August 2, 2017

When I visit my local convenience store, they always greet me, and I find that I always respond by returning their greeting. It’s unlikely that anyone will ignore a person who is being pleasant and verbally interacting with them. Human nature is such that we respond to greetings, which can be a powerful ice-breaking technique and can even turn a frown into a smile.

I’m sure you have visited a store sometime in your life and been given the silent treatment. You may even have had a few instances where you walked through a store and left without a word being exchanged. The sad fact is that if they had interacted with you, they might have made a sale, even encouraging you to visit their store again.

It’s amazing how a simple greeting can have a huge impact and pay off immediately. It is also amazing how difficult it seems for businesses to implement a verbal welcome as part of their customer service practice. Whatever the reasons are for a failure to greet customers, the fact remains that a verbal greeting should be an
important part of your business model and your store associates should be vigorously encouraged to greet every customer even if they are busy at the time.

I believe that when a customer walks into your store, you should stop what you’re doing long enough to welcome them, even it is just to say, “Good morning.” That will let  them know you are aware of them. You might add a question to your greeting by asking if there might be anything you could help them with.
If they know what they want or are shy, they may not take you up on your offer, but you have broken the ice, and it gives you an opportunity to interact with them on a more personal basis later.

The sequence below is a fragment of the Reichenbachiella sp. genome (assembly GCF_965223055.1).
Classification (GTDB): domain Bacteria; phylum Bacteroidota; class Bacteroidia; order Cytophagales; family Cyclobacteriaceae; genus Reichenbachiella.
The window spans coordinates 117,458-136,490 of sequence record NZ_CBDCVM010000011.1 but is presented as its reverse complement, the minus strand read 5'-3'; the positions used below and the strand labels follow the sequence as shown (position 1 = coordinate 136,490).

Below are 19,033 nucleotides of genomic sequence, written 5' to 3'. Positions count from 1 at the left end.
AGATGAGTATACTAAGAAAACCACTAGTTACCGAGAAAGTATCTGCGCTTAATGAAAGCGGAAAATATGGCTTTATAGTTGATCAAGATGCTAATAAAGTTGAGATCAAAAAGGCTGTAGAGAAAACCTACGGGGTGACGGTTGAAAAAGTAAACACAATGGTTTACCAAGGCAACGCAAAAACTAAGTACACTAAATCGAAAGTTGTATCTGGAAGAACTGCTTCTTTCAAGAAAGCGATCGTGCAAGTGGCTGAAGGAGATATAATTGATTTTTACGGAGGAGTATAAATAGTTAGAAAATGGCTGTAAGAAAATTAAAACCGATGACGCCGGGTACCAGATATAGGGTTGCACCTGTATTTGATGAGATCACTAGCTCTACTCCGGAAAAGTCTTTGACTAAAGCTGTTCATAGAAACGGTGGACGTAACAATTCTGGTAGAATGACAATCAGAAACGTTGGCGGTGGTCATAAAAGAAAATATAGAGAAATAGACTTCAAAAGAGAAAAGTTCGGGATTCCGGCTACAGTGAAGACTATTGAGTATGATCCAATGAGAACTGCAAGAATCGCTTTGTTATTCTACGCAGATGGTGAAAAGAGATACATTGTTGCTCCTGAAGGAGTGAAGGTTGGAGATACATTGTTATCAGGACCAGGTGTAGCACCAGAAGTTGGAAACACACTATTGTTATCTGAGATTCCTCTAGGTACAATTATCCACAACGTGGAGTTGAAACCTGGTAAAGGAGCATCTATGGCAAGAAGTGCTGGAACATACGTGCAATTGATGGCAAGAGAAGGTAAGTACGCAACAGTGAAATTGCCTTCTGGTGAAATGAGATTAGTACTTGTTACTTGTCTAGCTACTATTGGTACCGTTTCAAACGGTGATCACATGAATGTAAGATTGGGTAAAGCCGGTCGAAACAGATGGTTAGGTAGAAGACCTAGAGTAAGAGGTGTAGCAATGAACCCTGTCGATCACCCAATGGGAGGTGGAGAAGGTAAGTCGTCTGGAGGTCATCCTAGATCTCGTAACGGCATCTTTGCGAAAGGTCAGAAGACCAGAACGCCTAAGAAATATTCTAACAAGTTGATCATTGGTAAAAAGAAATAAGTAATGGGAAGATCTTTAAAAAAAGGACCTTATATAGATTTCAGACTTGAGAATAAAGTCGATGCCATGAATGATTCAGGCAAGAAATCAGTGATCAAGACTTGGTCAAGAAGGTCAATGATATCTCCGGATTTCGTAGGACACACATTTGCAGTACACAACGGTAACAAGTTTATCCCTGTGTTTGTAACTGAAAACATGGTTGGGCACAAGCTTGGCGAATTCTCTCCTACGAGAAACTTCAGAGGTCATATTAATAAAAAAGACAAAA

If the customer does respond, saying they need a specific product, don’t just point to the aisle and tell them where it is, walk them to the location and place the product in their hands. This gives you the opportunity to discuss their need and possibly offer a better option, but at the very least, it lets the customer know that they are important to you.

Other important aspects of any greeting are eye contact, a smile, learning and using a customer’s name if they are a regular, and being genuine and sincere when discussing products or services. If you use these common sense components in your actions and dialog when dealing with a customer, it will create a relationship as well as repeat business.

Just as important as being personable and helpful is being aware of your customer’s personal space. Most people dislike being crowded, so standing too close could reduce your chances of a repeat visit.

Consider posting a store ethics policy near the entrance to your store, which states that to the best of your ability you will always consider the customer’s needs
and offer advice that will give the customer the best chance for success. Consumers usually know if you are trying to sell them on something. Therefore, point them toward the best product and price, sharing your knowledge about the product’s use and features, explaining why you are recommending a specific product.

Before the customer leaves the store, be sure to let them know that if they need anything else to ask for you, sharing your name with them. You might be surprised when your name shows up in a positive Google or Yelp review with someone saying how great it was doing business with you.

Greeting a customer properly can often be the most important aspect of closing a sale and building customer loyalty. Add a greeting policy to your employee handbook and encourage everyone to do their best to make customers welcome.

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